DNP DNP DNP DNP CUT
(-6.67)
DNP DNP DNP CUT
(-6.67)
DNP T26
(12)
T30
(6.67)
Freddie Jacobson
(73 pts)
T31
(19)
DNP DNP T60
(0)
DNP T49
(0.67)
DNP T3
(60)
DNP CUT
(-6.67)
DNP 64
(0)
DNP
Jason Dufner
(69.67 pts)
DNP DNP CUT
(-20)
DNP DNP T19
(20.67)
DNP 2
(66.67)
DNP T48
(1.33)
DNP T48
(1)
DNP
Andrew Svoboda
(69.33 pts)
T71
(0)
DNP DNP T6
(60)
DNP T19
(20.67)
DNP CUT
(-6.67)
DNP CUT
(-6.67)
DNP DNP T44
(2)
Gary Woodland
(66.83 pts)
DNP DNP T52
(0)
DNP DNP T57
(0)
DNP DNP DNP T7
(36.67)
DNP T11
(19.5)
T18
(10.67)

How Player Rankings are Computed

Who’s Not Hot in the field for the Quicken Loans National

Player Travelers Irish Open U.S. Open FedEx St. Jude Lyoness Open Memorial Nordea Masters Colonial BMW PGA Byron Nelson Open Espana The Players Wells Fargo
Chad Collins
(-56.67 pts)
CUT
(-10)
DNP CUT
(-20)
CUT
(-10)
DNP DNP DNP CUT
(-6.67)
DNP CUT
(-6.67)
DNP DNP CUT
(-3.33)
Jim Renner
(-46.67 pts)
CUT
(-10)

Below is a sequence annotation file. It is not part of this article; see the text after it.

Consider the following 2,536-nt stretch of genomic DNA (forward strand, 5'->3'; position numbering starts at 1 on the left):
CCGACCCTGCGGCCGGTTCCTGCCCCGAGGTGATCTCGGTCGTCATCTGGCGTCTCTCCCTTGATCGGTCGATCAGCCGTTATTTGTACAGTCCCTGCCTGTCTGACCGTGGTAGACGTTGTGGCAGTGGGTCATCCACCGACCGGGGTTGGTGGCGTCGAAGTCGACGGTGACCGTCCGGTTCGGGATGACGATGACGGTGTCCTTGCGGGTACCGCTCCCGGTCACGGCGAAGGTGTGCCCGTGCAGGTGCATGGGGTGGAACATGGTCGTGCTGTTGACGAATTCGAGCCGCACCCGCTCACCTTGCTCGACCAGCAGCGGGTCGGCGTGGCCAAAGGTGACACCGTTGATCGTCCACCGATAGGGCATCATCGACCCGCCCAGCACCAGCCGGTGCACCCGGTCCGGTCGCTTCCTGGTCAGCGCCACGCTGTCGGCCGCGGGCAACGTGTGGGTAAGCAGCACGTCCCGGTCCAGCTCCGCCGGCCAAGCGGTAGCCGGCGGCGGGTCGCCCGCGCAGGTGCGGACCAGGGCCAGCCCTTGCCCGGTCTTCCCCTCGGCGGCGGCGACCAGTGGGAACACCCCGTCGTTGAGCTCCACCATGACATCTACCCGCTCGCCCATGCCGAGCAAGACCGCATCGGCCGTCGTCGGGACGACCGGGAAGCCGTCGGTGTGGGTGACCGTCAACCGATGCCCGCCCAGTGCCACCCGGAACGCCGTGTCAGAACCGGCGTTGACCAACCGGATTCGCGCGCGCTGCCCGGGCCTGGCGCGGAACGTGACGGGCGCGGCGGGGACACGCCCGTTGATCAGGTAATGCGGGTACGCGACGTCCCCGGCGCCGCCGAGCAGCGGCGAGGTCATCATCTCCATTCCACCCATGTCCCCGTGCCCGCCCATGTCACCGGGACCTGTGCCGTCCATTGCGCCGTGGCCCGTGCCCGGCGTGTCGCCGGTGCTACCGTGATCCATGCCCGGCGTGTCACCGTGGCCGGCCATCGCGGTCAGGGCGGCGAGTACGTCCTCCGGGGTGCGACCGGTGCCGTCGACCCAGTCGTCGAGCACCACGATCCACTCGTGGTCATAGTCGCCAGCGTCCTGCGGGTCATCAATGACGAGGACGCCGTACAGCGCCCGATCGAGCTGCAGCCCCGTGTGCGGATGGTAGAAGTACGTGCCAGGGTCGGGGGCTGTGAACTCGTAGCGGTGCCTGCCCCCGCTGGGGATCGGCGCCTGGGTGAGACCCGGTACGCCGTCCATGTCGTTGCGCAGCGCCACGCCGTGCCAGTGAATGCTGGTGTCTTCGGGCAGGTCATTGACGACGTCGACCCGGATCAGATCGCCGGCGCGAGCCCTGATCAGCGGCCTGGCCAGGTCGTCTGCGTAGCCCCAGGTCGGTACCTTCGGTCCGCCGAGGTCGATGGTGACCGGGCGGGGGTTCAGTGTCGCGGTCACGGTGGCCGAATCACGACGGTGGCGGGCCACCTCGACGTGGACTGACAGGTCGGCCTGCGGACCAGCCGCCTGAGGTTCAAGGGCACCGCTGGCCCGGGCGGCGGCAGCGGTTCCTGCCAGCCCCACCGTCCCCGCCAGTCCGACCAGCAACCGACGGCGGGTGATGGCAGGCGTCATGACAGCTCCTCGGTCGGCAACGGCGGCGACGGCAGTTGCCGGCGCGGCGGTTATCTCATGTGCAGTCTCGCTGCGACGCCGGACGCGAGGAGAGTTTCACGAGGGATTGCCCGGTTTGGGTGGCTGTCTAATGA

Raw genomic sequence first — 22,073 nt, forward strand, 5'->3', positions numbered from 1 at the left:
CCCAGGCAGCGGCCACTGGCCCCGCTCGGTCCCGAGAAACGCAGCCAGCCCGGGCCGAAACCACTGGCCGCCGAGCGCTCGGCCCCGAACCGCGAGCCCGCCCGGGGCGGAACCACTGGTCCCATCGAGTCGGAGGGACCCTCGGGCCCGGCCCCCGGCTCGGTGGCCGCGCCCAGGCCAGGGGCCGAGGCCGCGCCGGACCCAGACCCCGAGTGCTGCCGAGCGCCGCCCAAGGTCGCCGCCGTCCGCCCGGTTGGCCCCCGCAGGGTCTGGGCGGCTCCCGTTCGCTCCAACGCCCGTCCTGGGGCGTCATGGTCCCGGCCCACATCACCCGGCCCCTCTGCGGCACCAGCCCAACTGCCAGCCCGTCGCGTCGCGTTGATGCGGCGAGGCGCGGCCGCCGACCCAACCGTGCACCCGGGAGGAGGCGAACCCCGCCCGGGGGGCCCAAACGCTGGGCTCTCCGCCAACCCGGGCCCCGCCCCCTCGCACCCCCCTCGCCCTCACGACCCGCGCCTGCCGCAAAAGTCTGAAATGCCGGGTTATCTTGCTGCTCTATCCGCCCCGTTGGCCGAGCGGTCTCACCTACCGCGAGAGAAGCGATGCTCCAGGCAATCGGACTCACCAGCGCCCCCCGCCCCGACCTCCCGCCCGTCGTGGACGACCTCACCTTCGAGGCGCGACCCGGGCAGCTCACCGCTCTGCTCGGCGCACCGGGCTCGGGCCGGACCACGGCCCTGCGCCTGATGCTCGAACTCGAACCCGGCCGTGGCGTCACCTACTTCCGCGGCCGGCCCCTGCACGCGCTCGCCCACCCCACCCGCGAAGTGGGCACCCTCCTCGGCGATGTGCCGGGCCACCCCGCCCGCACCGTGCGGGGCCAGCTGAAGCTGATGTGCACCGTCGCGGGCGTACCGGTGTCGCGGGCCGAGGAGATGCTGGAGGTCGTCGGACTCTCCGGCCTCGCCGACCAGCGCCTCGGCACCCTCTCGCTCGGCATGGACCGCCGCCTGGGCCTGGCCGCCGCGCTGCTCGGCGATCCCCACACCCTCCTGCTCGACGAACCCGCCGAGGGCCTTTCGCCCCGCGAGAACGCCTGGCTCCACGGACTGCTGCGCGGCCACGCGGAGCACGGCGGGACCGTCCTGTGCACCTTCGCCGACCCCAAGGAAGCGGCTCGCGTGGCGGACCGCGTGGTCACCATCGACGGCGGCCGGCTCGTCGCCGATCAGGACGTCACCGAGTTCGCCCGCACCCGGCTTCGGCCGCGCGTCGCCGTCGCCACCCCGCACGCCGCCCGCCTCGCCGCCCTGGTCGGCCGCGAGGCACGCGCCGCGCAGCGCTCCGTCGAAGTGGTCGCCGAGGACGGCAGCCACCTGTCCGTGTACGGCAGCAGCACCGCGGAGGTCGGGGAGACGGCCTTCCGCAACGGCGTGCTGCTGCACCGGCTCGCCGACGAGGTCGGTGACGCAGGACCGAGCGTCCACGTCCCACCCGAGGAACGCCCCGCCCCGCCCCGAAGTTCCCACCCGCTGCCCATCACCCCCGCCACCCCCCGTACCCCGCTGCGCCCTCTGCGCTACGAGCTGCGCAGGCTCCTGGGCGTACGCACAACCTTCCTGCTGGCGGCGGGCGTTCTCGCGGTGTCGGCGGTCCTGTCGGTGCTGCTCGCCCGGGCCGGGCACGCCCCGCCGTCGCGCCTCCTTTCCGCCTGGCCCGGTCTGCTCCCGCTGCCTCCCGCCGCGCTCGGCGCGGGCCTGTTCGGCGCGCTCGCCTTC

DNP CUT
(-20)
CUT
(-10)
DNP DNP DNP CUT
(-6.67)
DNP T68
(0)
DNP DNP T69
(0)
Mark Wilson
(-42.67 pts)
CUT
(-10)
DNP CUT
(-20)
CUT
(-10)
DNP T72
(0)
DNP CUT
(-6.67)
DNP DNP DNP CUT
(-5)
T23
(9)
Y.E. Yang
(-39.33 pts)
CUT
(-10)
DNP CUT
(-20)
DNP DNP CUT
(-6.67)
DNP CUT
(-6.67)
DNP DNP DNP CUT
(-5)
T23
(9)
Trevor Immelman
(-33.33 pts)
CUT
(-10)
DNP DNP CUT
(-10)
DNP CUT
(-6.67)
DNP T45
(3.33)
DNP CUT
(-6.67)
DNP DNP CUT
(-3.33)
Roberto Castro
(-31.67 pts)
DNP DNP CUT
(-20)
CUT
(-10)
DNP CUT
(-6.67)
DNP CUT
(-6.67)
DNP DNP DNP CUT
(-5)
T8
(16.67)
Oliver Goss
(-30 pts)
CUT
(-10)
DNP CUT
(-20)
DNP DNP DNP DNP DNP DNP DNP DNP DNP DNP
Steven Bowditch
(-29 pts)
DNP DNP DNP CUT
(-10)
DNP CUT
(-6.67)
DNP CUT
(-6.67)
DNP CUT
(-6.67)
DNP T48
(1)
DNP
James Driscoll
(-28.33 pts)
CUT
(-10)
DNP DNP CUT
(-10)
DNP DNP DNP DNP DNP T64
(0)
DNP CUT
(-5)
CUT
(-3.33)
Derek Ernst
(-28.33 pts)
CUT
(-10)
DNP DNP DNP DNP CUT
(-6.67)
DNP CUT
(-6.67)
DNP CUT
(-6.67)
DNP CUT
(-5)
T30
(6.67)

How Player Rankings are Computed

The Buzz: